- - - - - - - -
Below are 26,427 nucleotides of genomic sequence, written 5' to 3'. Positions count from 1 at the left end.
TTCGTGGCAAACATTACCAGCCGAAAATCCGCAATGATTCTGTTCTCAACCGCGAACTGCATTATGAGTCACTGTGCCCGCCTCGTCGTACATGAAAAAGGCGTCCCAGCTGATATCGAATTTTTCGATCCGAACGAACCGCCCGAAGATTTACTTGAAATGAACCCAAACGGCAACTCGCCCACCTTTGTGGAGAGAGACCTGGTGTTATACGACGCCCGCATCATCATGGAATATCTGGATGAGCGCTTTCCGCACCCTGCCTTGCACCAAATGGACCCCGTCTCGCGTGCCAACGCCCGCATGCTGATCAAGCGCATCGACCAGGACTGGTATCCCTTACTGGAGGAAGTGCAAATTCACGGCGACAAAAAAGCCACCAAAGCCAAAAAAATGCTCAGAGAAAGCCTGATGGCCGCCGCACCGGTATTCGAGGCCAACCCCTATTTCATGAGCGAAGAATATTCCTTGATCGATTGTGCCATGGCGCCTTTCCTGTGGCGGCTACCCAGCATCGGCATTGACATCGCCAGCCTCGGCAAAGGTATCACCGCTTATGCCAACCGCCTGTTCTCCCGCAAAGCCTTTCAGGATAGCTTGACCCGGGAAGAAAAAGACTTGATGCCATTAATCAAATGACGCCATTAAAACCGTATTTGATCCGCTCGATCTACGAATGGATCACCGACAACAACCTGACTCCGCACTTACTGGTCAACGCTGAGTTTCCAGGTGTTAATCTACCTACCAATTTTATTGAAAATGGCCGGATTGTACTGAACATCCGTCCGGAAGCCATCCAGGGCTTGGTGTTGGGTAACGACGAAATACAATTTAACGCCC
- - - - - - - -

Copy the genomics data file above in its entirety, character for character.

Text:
Below are 26,427 nucleotides of genomic sequence, written 5' to 3'. Positions count from 1 at the left end.
TTCGTGGCAAACATTACCAGCCGAAAATCCGCAATGATTCTGTTCTCAACCGCGAACTGCATTATGAGTCACTGTGCCCGCCTCGTCGTACATGAAAAAGGCGTCCCAGCTGATATCGAATTTTTCGATCCGAACGAACCGCCCGAAGATTTACTTGAAATGAACCCAAACGGCAACTCGCCCACCTTTGTGGAGAGAGACCTGGTGTTATACGACGCCCGCATCATCATGGAATATCTGGATGAGCGCTTTCCGCACCCTGCCTTGCACCAAATGGACCCCGTCTCGCGTGCCAACGCCCGCATGCTGATCAAGCGCATCGACCAGGACTGGTATCCCTTACTGGAGGAAGTGCAAATTCACGGCGACAAAAAAGCCACCAAAGCCAAAAAAATGCTCAGAGAAAGCCTGATGGCCGCCGCACCGGTATTCGAGGCCAACCCCTATTTCATGAGCGAAGAATATTCCTTGATCGATTGTGCCATGGCGCCTTTCCTGTGGCGGCTACCCAGCATCGGCATTGACATCGCCAGCCTCGGCAAAGGTATCACCGCTTATGCCAACCGCCTGTTCTCCCGCAAAGCCTTTCAGGATAGCTTGACCCGGGAAGAAAAAGACTTGATGCCATTAATCAAATGACGCCATTAAAACCGTATTTGATCCGCTCGATCTACGAATGGATCACCGACAACAACCTGACTCCGCACTTACTGGTCAACGCTGAGTTTCCAGGTGTTAATCTACCTACCAATTTTATTGAAAATGGCCGGATTGTACTGAACATCCGTCCGGAAGCCATCCAGGGCTTGGTGTTGGGTAACGACGAAATACAATTTAACGCCC